Always comes right when I’m leaving, You look so satisfied.
Call crazy call me stupid, call me wrong
But I think you like me more when I’m gone
COLLABORATION FRIDAY! Friend, this is how magic happens.
Anthony Da Costa, Emilyn Brodsky, Marie Darling, EHP, James Frazee
I talked about the uke playin’ and singin’ Emilyn Brodsky in yesterday‘s post. Well, here she is, and she’s brought others. We found amazing guitarist and songwriter Anthony Da Costa watching television. (He said the remote control just magically landed on the Real World D.C. Sure, sure.) We gathered together our resources of 1. Anthony’s guitar and 2. EHP’s Omnichord and began crafting a song together. After many entertaining attempts (one of which included a chorus of “Nobody Cares!” which we felt was a bit depressing), the Omnichord became irritable and sleepy. It almost went home when suddenly, and unexpectedly, at the last second, a song was born! As we were in the stages of verse configuration, in walks french songstressMarie Darling to join the collaboration as well. (I’m telling you right now: I have never wanted to be french so bad in my whole life.) As we commenced recording, we only felt it appropriate that the real french lady (not the fake one) sing the french lyric in our song. We’re so international. You will hear the phrase fait accompli sung extremely well by Marie. The first take we did was the first time we heard her sing this- and you can only imagine how its total wickedness took us a little off guard. Supposedly that specific phrase doesn’t actually mean that much in French, but English speakers (according to Google search) say it means-
1. Creation of a situation which is irreversible and with which other parties will have to live, even if grudgingly.
Wondering about the Omnichord? Given to me as a gift from Nadia Ali, and I love it!
Prepare yourself, as you will hear another fantastic aspect of this song: recording engineer and producer James Frazee (a man with an amazing ear who will be working on Emilyn Brodsky and Anthony DaCosta’s next albums) has a cameo at the very end.
I wanted to talk to you a little bit about the art of collaborating. Without thinking about it I noticed I just said “art” of collaborating, and I’m totally agreeing with myself. It’s an art, and collaboration can be really rewarding (like in today’s song) or really awful (example withheld). In my case, today’s song involved musicians who I totally respect and revere as well as being a bit intimidated by. It’s this intimidation I feel that can make working with other songwriters difficult for me. It’s yet another reason why this project is so good for me, too. Sadly, I think under any other circumstance, I wouldn’t have asked these people to write a song with me. And how unfortunate! Our little song would not have ever been born! There’s always some excuse or fear behind exposing your weaknesses or strengths, even, to other creators though I know we all have them. For example, Emilyn is a genius wordsmith and Anthony is amazing at fitting chords and lyrics together very quickly. These are two qualities I have to work at, and I spend a lot of time crafting in the privacy of my own writing hole. However, being with people who create so well in such a short period of time is infectious and opens up new ways of thinking. It was so awesome. Thanks, Aubergine!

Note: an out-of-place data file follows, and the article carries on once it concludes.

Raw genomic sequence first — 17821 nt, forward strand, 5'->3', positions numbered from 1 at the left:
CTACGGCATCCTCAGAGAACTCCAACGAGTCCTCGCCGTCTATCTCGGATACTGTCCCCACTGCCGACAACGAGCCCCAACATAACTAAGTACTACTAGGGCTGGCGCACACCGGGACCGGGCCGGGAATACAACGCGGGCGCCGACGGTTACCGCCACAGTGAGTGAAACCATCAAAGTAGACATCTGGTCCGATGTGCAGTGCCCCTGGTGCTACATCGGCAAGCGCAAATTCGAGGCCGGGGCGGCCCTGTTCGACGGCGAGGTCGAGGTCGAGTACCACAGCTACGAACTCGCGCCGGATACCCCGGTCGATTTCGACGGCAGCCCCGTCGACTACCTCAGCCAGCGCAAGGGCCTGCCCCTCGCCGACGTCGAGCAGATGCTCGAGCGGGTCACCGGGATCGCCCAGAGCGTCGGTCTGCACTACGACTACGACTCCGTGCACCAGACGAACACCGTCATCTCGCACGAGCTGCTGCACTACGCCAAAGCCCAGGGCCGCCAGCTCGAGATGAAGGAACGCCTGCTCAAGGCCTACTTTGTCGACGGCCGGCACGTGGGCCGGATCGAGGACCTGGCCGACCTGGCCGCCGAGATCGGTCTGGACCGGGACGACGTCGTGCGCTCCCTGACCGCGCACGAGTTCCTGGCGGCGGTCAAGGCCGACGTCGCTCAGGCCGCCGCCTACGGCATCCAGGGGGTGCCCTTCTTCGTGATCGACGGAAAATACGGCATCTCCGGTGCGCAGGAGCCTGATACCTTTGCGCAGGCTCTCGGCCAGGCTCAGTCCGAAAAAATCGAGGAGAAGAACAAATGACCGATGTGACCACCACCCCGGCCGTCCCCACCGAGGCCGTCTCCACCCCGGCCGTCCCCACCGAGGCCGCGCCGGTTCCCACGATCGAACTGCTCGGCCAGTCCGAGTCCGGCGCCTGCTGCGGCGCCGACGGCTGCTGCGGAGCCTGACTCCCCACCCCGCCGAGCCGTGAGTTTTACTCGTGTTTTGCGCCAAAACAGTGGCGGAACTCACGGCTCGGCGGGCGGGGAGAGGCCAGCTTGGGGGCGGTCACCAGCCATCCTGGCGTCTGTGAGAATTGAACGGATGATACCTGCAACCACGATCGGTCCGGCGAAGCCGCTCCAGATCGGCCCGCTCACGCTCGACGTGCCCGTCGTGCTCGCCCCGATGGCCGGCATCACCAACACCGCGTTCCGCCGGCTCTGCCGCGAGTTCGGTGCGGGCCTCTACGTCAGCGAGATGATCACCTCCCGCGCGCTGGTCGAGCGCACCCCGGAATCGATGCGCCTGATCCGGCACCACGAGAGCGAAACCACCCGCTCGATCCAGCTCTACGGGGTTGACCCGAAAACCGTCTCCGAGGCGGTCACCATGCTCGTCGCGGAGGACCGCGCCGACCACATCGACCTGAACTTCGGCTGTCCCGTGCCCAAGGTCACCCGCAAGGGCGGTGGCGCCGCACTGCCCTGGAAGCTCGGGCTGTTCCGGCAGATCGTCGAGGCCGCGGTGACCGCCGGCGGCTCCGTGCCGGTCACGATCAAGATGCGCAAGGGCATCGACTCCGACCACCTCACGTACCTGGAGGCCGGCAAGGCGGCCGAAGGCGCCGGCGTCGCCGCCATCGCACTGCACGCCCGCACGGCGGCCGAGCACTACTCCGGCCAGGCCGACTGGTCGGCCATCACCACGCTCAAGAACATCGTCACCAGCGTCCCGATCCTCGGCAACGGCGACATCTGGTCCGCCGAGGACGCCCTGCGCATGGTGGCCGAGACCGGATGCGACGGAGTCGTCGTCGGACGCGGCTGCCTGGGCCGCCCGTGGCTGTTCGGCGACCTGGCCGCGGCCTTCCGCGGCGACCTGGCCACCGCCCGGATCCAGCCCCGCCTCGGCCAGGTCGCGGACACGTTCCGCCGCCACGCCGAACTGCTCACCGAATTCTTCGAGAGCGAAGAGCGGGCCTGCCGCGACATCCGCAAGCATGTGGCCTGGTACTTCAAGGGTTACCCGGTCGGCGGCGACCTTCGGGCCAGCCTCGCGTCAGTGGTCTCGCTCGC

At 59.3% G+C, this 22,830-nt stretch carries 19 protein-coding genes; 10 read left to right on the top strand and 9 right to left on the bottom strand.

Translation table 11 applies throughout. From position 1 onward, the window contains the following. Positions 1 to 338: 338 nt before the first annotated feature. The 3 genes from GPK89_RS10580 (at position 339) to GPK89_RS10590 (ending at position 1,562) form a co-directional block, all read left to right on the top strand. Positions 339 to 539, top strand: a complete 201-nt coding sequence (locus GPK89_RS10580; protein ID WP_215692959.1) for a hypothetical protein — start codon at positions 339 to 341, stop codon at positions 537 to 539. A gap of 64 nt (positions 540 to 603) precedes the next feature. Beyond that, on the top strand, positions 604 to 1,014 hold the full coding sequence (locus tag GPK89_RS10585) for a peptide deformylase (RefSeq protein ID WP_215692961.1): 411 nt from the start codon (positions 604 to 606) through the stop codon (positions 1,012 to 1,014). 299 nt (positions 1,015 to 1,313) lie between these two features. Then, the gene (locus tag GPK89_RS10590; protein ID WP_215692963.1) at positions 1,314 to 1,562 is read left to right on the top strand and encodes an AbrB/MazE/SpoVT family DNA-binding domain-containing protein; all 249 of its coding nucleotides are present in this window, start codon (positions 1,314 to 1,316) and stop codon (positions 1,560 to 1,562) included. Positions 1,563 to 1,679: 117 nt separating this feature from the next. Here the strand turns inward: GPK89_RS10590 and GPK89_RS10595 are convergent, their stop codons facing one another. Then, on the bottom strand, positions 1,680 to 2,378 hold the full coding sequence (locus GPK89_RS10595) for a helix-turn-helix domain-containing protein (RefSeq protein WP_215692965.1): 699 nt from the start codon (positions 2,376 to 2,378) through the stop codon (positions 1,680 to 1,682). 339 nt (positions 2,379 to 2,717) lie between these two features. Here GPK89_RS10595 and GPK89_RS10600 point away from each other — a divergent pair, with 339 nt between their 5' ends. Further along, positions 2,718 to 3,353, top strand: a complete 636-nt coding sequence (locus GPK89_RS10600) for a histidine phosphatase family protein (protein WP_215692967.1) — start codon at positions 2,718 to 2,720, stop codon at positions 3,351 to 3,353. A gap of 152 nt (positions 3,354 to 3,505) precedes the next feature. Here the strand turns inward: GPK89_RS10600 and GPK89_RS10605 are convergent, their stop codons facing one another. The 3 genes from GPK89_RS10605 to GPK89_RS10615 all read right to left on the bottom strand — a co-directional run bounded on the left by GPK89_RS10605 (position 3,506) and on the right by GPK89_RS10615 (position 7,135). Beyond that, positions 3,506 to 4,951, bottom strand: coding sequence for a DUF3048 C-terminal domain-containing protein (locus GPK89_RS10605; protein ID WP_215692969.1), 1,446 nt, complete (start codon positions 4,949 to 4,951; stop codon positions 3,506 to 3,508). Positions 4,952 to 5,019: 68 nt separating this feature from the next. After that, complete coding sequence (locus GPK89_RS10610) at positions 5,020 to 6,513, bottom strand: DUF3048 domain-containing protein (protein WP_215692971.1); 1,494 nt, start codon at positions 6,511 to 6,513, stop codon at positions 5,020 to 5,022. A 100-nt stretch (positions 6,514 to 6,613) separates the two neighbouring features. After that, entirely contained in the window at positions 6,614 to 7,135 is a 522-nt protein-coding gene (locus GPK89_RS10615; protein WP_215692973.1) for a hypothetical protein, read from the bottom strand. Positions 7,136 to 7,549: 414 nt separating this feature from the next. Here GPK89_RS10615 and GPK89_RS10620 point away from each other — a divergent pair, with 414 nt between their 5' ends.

Recorded live using my little stereo mic. (Unless I tell you different, all songs are recorded with this little cheap-o microphone, my M-Audio and Garageband.) I got to Emilyn’s house at 6 pm, and I was on the train home by 10:30 pm. That time frame is misleading. Emilyn was in the shower when I first arrived, so we probably started writing this song at 8:00 after other less intriguing leads on other starts. We used the second of two takes. The natural panning that occurs due to how we were all situated around the mic is amazing to me! Not knowing anything about recording or the technical aspects of it, finding happy accidents like that is cool for me.
You Don’t Know What You’re Doing
you don’t know what you’re doing to me.
the way you’re walking down the street
the way you’re dancing to the beat
the way you make my heart complete
you don’t know what you’re doing to me.
i know just what i’m doing to you.
and you don’t even have a clue.
i could tell you if you wanted me to
i know just what i’m doing.
the way i’m walking down the street
the way i’m dancing to the beat
the way i make your heart complete
when it started and you were first mine
you said you loved me and i thought you were kind
and now in retrospect i see i was blind.
you don’t know what you’re doing to me.
On tour with Pearl and the Beard and Ugly Purple Sweater in Boston! Back in New York today, then on the road again Saturday to New Jersey, Baltimore, Philly, and DC. I’ll let you know how things go recording and writing-wise whilst on the road. Fingers crossed!
Thank you for checking in and coming here. Your presence here is super-valued, and whether you read or not, I’m so glad you listen! May your day today be Friday-licious.